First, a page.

By Albert Samaha
By Amanda Dingyuan
By Anna Merlan
By Anna Merlan
By Albert Samaha
By Tessa Stuart
By Anna Merlan
By Roy Edroso
It is a 148-mile stretch of asphalt that some black motorists refer to as ''White Man's Pass.'' In their journeys along this dreaded roadway, which connects New York City with New Jersey and other points on the I-95 corridor, these motorists complain they are often catapulted headlong into an explosive collision with race, crime, and the law.
Since 1988--and possibly long before that--state police have been ''engaged in a program of racial targeting'' on the New Jersey Turnpike, according to court documents in a pending case against 19 black men and women who, in a joint motion, claimed they were illegally targeted, stopped, searched, and arrested by troopers on the turnpike in Gloucester County between January 1988 and April 1991. Allegedly, the troopers target blacks, especially those driving luxury cars such as BMWs, Mercedes-Benzes, and Lexuses. The state police assert that it is a trumped-up conflict and deny they practice such a policy; if anything, they insist, their actions amount to nothing more than aggressive enforcement of traffic regulations. But for blacks, who experts say are nearly five times more likely than whites to be stopped on the turnpike, it is a case of constantly being picked on for DWB--Driving While Black.
O.J. Simpson attorney Johnnie Cochran and other civil rights leaders maintain that this racially selective policing resulted in two white troopers firing 11 shots at four unarmed minority basketball players in a late-model Dodge Caravan they had stopped on the turnpike on April 23 near Exit 7A in Mercer County. Seriously injured in the April 23 incident, which attracted national attention, were Rayshawn Brown, 20, and Leroy G. Grant, 23, both of Manhattan, and Danny Reyes, 21, of Queens. The driver, Keshon L. Moore, 22, of Queens, was not hit. No charges have yet been filed in the incident, which is being investigated by a state grand jury.
A startling development in the case last Friday seemed to cast doubt on the assertions of discrimination made by Cochran, who is representing three of the men. Wayne D. Greenfeder, the white attorney for Rayshawn Brown, who was shot twice, told the Associated Press he is not sure racial profiling led to the traffic stop.
Seeking to reinforce the contention that overt racism is responsible for wide disparities between minorities and whites in police stops, the Black Ministers Council of New Jersey last week reached a tentative accord with New Jersey state police superintendent Colonel Carl A. Williams to have video cameras mounted in all state police cruisers to monitor stops. Asking troopers to police themselves, however, may strike a raw nerve with the New York City--based 100 Blacks in Law Enforcement and the New Jersey--based Black Cops Against Police Brutality, whose members have been threatened with arrest by the Turnpike Authority if they violate ''restrictions on filming, photographing and videotaping on the Turnpike.''
''State Police will fully enforce these regulations,'' Turnpike executive director Edward Gross warned in a May 22 letter to Black Cops Against Police Brutality.
Over the Memorial Day weekend, a defiant Eric Adams, who heads Blacks in Law Enforcement, and his partner Michael Greys left behind their NYPD-issued Glock 9mm pistols, armed themselves with video cameras, and took to patrolling the New Jersey highways in Greys's Mercedes-Benz, looking for troopers who stalk innocent black motorists. Fifty other off-duty NYPD officers linked up with black cops and corrections officers from Trenton and Philadelphia and positioned themselves along suspected DWB checkpoints. ''We notified these troopers that if we found anything suspicious we would film it, so I guess they were on their best behavior,'' said Adams, adding that the black cops will conduct unannounced random patrols in the future.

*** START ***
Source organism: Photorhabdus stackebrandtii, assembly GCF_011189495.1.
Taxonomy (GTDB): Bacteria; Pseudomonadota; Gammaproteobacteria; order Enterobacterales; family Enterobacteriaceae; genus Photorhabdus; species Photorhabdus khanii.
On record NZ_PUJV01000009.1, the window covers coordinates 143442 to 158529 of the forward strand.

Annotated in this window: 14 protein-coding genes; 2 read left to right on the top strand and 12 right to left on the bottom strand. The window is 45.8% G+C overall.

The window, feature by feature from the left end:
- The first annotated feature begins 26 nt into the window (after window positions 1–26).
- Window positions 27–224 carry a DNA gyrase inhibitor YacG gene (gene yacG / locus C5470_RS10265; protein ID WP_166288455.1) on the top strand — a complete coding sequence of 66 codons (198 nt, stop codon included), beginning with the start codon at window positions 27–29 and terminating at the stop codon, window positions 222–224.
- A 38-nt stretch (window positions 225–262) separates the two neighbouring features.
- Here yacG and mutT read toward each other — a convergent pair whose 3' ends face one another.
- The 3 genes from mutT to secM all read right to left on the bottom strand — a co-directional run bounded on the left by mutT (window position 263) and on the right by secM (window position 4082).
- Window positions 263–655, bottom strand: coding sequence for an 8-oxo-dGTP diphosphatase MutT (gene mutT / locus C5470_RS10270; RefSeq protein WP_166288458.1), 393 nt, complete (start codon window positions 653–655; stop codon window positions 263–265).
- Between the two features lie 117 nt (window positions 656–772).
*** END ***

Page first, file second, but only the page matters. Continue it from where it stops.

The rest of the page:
Two years ago, New Jersey Superior Court judge Robert E. Francis found that racial profiling ''was tolerated and in certain ways encouraged at the highest levels in the State Police hierarchy,'' according to lawyers for the 19 blacks who consolidated their cases in 1990 to fight the charges. Declaring that the state police practiced ''selective enforcement'' during that period, Francis ruled that if the troopers had any evidence against the defendants it had been obtained illegally and must be suppressed. Many of the defendants, supposedly stopped for speeding, were in cars in which it was alleged that drugs, guns, and other contraband were found. Prosecutors are fighting to reinstate charges, and the case is now before the Apellate Division of the Superior Court of New Jersey.
''Indeed, this wrong decision has already encouraged many other defendants to pursue similar motions regarding stops on other highways in this state,'' the New Jersey attorney general's office complained in court papers. ''[The] defendants utterly failed to prove their pernicious and baseless allegations of racially motivated selective prosecution.''
In legal papers opposing the state's appeal, William H. Buckman and Justin Loughry, who represent four of the motorists, claim that ''to this day the State Police attempts to justify its actions and record...on the Jim Crow notion that at least on the Turnpike blacks are inferior, that they drive worse, and that they therefore attract disproportionate police attention.''
The lawyers argued that state police wanted Judge Francis to ''believe that blacks drive worse because they are stopped more. This 'logic' is...morally repugnant. Yet it is the essence of the State's case. Without a shred of evidence it seeks to blame en masse the victims of a State Police scheme to target blacks...on the Turnpike.